Fresh doubts over A400M as Europe tightens its belt

 - July 18, 2010, 11:51 AM
The A400M is in a three-way squeeze to join the UK’s airlift fleet.

Talks to amend the Airbus A400M development and production contract will drag on into the autumn as the moratorium on funding imposed by the European partner nations continues. The troubled military airlifter is making its UK debut here at the Farnborough show against a backdrop of renewed speculation that the UK commitment to purchase could yet fall victim to the UK Strategic Defence and Security Review (SDSR), which is part of the new British government’s determination to drive down public spending by an average of 25 percent.

“It’s a battle…not an easy negotiation…[the nations] aren’t keen to fund it,” EADS chief executive officer Louis Gallois admitted last Saturday in response to a question from AIN. But the outline agreement to rescue the program that was signed last March is still valid, he added. The German defense minister last week confirmed that his country was negotiating to reduce its order of A400Ms by seven, to 51, but according to Gallois, “None of the nations wants out of the project.”

However, a senior Royal Air Force (RAF) commander who is closely involved with the SDSR told AIN last week that the service “ultimately planned to operate only two types of airlifter in the future.” By so doing, the service would reap substantial savings in training and support costs, he added. This mirrors the evolving policy with respect to the RAF’s fast jets and helicopters, with only two types in each category to be retained. The RAF currently operates 25 Lockheed Martin C-130Js delivered since 1998 and six C-17s delivered since 2001, with a seventh C-17 on order. The UK ordered 25 A400Ms to replace the remaining 15 RAF 1960s-vintage C-130Ks.

Indicators at this point are that the most likely outcome of the SDSR will be an order for 22 A400Ms and an early retirement of the C-130J fleet. But like other UK government departments, last Friday the Ministry of Defence delivered to the Treasury multiple options for spending cuts. It is quite possible that one of these options is to cancel the A400M purchase and buy a few more C-17s instead.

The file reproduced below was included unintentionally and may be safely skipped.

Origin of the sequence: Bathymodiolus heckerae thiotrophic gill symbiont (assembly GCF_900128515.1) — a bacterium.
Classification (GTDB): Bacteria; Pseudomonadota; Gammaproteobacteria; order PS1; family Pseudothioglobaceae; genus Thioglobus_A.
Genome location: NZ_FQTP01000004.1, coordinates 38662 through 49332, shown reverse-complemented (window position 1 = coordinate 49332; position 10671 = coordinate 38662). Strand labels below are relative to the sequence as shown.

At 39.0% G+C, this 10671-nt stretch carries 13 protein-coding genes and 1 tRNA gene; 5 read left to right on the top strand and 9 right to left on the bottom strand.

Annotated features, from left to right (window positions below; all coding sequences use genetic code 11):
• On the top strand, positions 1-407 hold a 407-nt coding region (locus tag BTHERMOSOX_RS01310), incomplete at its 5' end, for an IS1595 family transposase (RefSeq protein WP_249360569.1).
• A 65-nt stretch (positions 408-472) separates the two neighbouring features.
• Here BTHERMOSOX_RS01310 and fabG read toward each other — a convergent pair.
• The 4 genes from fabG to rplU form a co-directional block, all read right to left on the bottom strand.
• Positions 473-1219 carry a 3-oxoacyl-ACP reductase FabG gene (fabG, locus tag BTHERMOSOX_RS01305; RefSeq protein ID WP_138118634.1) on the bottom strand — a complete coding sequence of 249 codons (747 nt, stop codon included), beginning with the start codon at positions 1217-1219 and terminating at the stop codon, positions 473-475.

“The RAF always wanted a mixed fleet of C-130Js and C-17s. It never wanted the A400M,” said one former RAF officer with intimate experience of previous negotiations. Boeing has been saying recently that two C-17s offer the same capability as four A400Ms, and has already provided a price to the MoD for an eighth C-17.

ADS, the UK aerospace, defence and security trade association, last Friday issued a strong plea for the A400M order to be retained. “A narrow, short-term saving in the defense budget would cost the country countless times more in lost business across both civil and military aerospace,” it said. The wings for the A400M are built by Airbus at Filton. They are made almost entirely from carbon fiber reinforced plastic–a first for Airbus (and for any military airlifter). ADS is worried that this work could be re-allocated to France, Germany or Spain, if the UK pulls out of the A400M. “The A400M project provides the ‘bridge’ between work on the current generation of civil aircraft and the next,” the ADS statement continued.

In preparation for its debut, chief test pilot Ed Strongman took the controls of the second A400M as it flew over Farnborough last Friday to validate its flying display. It then landed at its potential future UK home, RAF Brize Norton, for a few hours before repositioning to RAF Fairford to make its UK debut at last weekend’s Royal International Air Tattoo. It will fly here daily until Thursday, when it will return to Seville.

Nine days ago, three A400Ms were in the air at the same time, including the first flight of the third aircraft–MSN3–from Seville. On that day, the combined test fleet passed the milestone of 100 test flights and 400 flight hours. MSN3 is the third of an eventual five aircraft that will conduct the 3,700-hour flight-test program leading to first delivery. It is the first aircraft to carry a medium flight-test instrumentation load, rather than the heavy fit of the first two, and will be dedicated primarily to auto-flight development, aircraft systems development and route-proving.